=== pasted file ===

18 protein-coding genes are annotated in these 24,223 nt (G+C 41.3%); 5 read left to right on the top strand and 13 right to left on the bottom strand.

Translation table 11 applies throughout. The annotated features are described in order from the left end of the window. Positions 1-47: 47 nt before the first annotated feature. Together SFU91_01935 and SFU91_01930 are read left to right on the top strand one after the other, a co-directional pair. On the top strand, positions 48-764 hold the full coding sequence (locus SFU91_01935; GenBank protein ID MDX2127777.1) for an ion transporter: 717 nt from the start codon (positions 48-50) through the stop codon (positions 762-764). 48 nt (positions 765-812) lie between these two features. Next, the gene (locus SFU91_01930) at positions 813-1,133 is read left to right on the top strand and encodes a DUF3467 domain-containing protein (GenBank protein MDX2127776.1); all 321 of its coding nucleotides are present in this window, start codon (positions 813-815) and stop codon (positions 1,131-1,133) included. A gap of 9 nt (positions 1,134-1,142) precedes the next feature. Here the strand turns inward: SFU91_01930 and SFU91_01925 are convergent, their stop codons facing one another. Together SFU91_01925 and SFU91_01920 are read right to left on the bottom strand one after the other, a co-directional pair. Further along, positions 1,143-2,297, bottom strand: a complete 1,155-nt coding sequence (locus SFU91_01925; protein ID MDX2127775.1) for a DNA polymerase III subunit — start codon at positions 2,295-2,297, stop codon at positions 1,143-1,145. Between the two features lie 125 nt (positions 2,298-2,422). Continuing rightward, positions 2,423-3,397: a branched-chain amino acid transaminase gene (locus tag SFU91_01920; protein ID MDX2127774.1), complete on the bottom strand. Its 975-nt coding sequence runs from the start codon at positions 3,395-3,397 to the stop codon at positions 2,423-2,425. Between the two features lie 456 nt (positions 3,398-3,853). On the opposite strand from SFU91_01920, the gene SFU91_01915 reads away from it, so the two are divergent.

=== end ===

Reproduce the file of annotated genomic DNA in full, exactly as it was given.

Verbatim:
18 protein-coding genes are annotated in these 24,223 nt (G+C 41.3%); 5 read left to right on the top strand and 13 right to left on the bottom strand.

Translation table 11 applies throughout. The annotated features are described in order from the left end of the window. Positions 1-47: 47 nt before the first annotated feature. Together SFU91_01935 and SFU91_01930 are read left to right on the top strand one after the other, a co-directional pair. On the top strand, positions 48-764 hold the full coding sequence (locus SFU91_01935; GenBank protein ID MDX2127777.1) for an ion transporter: 717 nt from the start codon (positions 48-50) through the stop codon (positions 762-764). 48 nt (positions 765-812) lie between these two features. Next, the gene (locus SFU91_01930) at positions 813-1,133 is read left to right on the top strand and encodes a DUF3467 domain-containing protein (GenBank protein MDX2127776.1); all 321 of its coding nucleotides are present in this window, start codon (positions 813-815) and stop codon (positions 1,131-1,133) included. A gap of 9 nt (positions 1,134-1,142) precedes the next feature. Here the strand turns inward: SFU91_01930 and SFU91_01925 are convergent, their stop codons facing one another. Together SFU91_01925 and SFU91_01920 are read right to left on the bottom strand one after the other, a co-directional pair. Further along, positions 1,143-2,297, bottom strand: a complete 1,155-nt coding sequence (locus SFU91_01925; protein ID MDX2127775.1) for a DNA polymerase III subunit — start codon at positions 2,295-2,297, stop codon at positions 1,143-1,145. Between the two features lie 125 nt (positions 2,298-2,422). Continuing rightward, positions 2,423-3,397: a branched-chain amino acid transaminase gene (locus tag SFU91_01920; protein ID MDX2127774.1), complete on the bottom strand. Its 975-nt coding sequence runs from the start codon at positions 3,395-3,397 to the stop codon at positions 2,423-2,425. Between the two features lie 456 nt (positions 3,398-3,853). On the opposite strand from SFU91_01920, the gene SFU91_01915 reads away from it, so the two are divergent.